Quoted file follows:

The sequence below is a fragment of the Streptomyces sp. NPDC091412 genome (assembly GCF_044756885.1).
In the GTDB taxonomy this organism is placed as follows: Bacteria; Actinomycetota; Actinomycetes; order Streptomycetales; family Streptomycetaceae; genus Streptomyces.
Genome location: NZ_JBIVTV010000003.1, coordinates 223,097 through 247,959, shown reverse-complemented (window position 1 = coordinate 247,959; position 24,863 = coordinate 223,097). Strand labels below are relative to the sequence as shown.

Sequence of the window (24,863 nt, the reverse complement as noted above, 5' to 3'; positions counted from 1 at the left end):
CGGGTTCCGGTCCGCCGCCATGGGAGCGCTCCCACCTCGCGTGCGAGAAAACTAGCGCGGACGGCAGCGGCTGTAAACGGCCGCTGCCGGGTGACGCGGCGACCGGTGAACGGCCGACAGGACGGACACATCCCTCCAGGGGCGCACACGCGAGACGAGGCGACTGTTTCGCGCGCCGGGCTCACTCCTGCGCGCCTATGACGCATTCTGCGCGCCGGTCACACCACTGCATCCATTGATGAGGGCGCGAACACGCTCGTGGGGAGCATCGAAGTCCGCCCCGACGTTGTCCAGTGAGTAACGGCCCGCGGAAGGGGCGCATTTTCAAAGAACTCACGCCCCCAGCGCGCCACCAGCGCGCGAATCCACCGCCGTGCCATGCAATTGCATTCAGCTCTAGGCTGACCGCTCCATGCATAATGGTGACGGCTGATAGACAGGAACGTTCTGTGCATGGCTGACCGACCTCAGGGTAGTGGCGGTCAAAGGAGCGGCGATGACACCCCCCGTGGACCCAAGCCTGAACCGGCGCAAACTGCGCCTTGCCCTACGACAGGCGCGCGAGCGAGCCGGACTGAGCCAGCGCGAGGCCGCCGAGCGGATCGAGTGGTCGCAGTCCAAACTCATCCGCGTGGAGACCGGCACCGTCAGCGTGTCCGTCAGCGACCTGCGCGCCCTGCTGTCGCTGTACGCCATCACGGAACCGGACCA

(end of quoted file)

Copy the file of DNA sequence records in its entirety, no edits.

The sequence below is a fragment of the Streptomyces sp. NPDC091412 genome (assembly GCF_044756885.1).
In the GTDB taxonomy this organism is placed as follows: Bacteria; Actinomycetota; Actinomycetes; order Streptomycetales; family Streptomycetaceae; genus Streptomyces.
Genome location: NZ_JBIVTV010000003.1, coordinates 223,097 through 247,959, shown reverse-complemented (window position 1 = coordinate 247,959; position 24,863 = coordinate 223,097). Strand labels below are relative to the sequence as shown.

Sequence of the window (24,863 nt, the reverse complement as noted above, 5' to 3'; positions counted from 1 at the left end):
CGGGTTCCGGTCCGCCGCCATGGGAGCGCTCCCACCTCGCGTGCGAGAAAACTAGCGCGGACGGCAGCGGCTGTAAACGGCCGCTGCCGGGTGACGCGGCGACCGGTGAACGGCCGACAGGACGGACACATCCCTCCAGGGGCGCACACGCGAGACGAGGCGACTGTTTCGCGCGCCGGGCTCACTCCTGCGCGCCTATGACGCATTCTGCGCGCCGGTCACACCACTGCATCCATTGATGAGGGCGCGAACACGCTCGTGGGGAGCATCGAAGTCCGCCCCGACGTTGTCCAGTGAGTAACGGCCCGCGGAAGGGGCGCATTTTCAAAGAACTCACGCCCCCAGCGCGCCACCAGCGCGCGAATCCACCGCCGTGCCATGCAATTGCATTCAGCTCTAGGCTGACCGCTCCATGCATAATGGTGACGGCTGATAGACAGGAACGTTCTGTGCATGGCTGACCGACCTCAGGGTAGTGGCGGTCAAAGGAGCGGCGATGACACCCCCCGTGGACCCAAGCCTGAACCGGCGCAAACTGCGCCTTGCCCTACGACAGGCGCGCGAGCGAGCCGGACTGAGCCAGCGCGAGGCCGCCGAGCGGATCGAGTGGTCGCAGTCCAAACTCATCCGCGTGGAGACCGGCACCGTCAGCGTGTCCGTCAGCGACCTGCGCGCCCTGCTGTCGCTGTACGCCATCACGGAACCGGACCA